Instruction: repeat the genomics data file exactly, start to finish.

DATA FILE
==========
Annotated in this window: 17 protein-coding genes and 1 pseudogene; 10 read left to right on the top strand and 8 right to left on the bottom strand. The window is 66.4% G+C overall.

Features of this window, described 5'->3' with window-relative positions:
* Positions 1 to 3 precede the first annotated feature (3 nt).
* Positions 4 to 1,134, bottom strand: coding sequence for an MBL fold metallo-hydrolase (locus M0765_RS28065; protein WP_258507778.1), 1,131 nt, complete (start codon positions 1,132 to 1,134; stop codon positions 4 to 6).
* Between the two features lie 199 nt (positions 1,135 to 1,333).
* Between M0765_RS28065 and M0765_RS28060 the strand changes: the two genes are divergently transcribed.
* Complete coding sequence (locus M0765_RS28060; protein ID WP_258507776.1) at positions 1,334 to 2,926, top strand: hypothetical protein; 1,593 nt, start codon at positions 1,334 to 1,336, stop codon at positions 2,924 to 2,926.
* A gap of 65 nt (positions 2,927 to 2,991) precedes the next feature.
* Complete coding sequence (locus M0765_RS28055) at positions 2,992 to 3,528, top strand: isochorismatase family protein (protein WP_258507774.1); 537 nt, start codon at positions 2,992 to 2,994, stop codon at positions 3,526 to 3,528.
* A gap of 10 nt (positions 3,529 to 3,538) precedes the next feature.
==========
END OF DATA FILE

Annotated in this window: 17 protein-coding genes and 1 pseudogene; 10 read left to right on the top strand and 8 right to left on the bottom strand. The window is 66.4% G+C overall.

Features of this window, described 5'->3' with window-relative positions:
* Positions 1 to 3 precede the first annotated feature (3 nt).
* Positions 4 to 1,134, bottom strand: coding sequence for an MBL fold metallo-hydrolase (locus M0765_RS28065; protein WP_258507778.1), 1,131 nt, complete (start codon positions 1,132 to 1,134; stop codon positions 4 to 6).
* Between the two features lie 199 nt (positions 1,135 to 1,333).
* Between M0765_RS28065 and M0765_RS28060 the strand changes: the two genes are divergently transcribed.
* Complete coding sequence (locus M0765_RS28060; protein ID WP_258507776.1) at positions 1,334 to 2,926, top strand: hypothetical protein; 1,593 nt, start codon at positions 1,334 to 1,336, stop codon at positions 2,924 to 2,926.
* A gap of 65 nt (positions 2,927 to 2,991) precedes the next feature.
* Complete coding sequence (locus M0765_RS28055) at positions 2,992 to 3,528, top strand: isochorismatase family protein (protein WP_258507774.1); 537 nt, start codon at positions 2,992 to 2,994, stop codon at positions 3,526 to 3,528.
* A gap of 10 nt (positions 3,529 to 3,538) precedes the next feature.